By the early 1850s the frontier had moved to the Pacific Coast, and Cooper astutely concluded that San Francisco, burgeoning seaport and gateway to the gold fields, was a more promising site for a new medical school than the Middle West. Adventurous spirits, aspiring to perform great deeds, must often seek out a place where great deeds are possible. So it was with Cooper who, upon his return to Peoria from Europe and in accordance with his covert plan, joined the westward migration then at full flood. He arrived in San Francisco in 1855, traveling by the sea route from the East Coast via Nicaragua.
After reaching San Francisco, Cooper recalled his crucial decision to leave Illinois in search of his destiny in California, and these were his thoughts:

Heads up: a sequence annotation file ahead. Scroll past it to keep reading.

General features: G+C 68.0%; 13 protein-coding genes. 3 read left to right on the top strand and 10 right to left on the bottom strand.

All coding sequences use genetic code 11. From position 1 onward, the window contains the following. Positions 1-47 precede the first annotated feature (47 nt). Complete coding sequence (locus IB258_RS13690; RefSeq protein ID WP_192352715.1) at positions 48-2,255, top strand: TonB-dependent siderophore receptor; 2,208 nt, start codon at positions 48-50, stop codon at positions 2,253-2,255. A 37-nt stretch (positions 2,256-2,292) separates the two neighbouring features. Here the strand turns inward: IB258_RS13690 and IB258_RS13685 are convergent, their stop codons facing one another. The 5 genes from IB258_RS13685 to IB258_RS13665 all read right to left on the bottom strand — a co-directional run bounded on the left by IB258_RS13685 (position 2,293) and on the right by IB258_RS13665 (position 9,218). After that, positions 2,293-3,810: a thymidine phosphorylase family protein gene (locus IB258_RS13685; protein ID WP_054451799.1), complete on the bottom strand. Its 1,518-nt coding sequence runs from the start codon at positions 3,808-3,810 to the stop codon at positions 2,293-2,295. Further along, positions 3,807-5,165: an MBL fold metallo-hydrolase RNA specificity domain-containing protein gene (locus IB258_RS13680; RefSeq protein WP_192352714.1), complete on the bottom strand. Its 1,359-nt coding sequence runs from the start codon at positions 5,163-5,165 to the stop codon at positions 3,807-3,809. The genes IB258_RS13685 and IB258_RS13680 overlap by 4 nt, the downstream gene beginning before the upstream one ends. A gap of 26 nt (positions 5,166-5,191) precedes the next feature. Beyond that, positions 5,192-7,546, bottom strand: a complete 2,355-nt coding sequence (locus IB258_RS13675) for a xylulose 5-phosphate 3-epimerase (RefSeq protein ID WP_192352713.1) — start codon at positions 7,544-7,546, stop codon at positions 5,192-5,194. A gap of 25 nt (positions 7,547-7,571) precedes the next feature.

While some men are reared amidst circumstances calculated to develop them, others are compelled to wait until the time arrives in which they can place themselves in the midst of circumstances calculated to call forth their energies.... To illustrate, I left a home and friends in Illinois to which and to whom I was most devotedly attached to come among strangers, not that I ever expected to be treated better nor even for a long time as well, but simply because I was living in a small place in a bad climate for protracted mental and physical labor, and in an atmosphere that admitted of dissection at best no more than one half of the year, to come to a place where practical anatomy can be cultivated as well in June as in January; where animal life is developed in the highest degree of perfection; where there is flattering prospect of an immense city; and in the centre of what may soon be the world's greatest thoroughfare; and a region of country in which fancy might make the breezes of evening whisper as they pass by: "Great empire to build! Brilliant destiny in future!"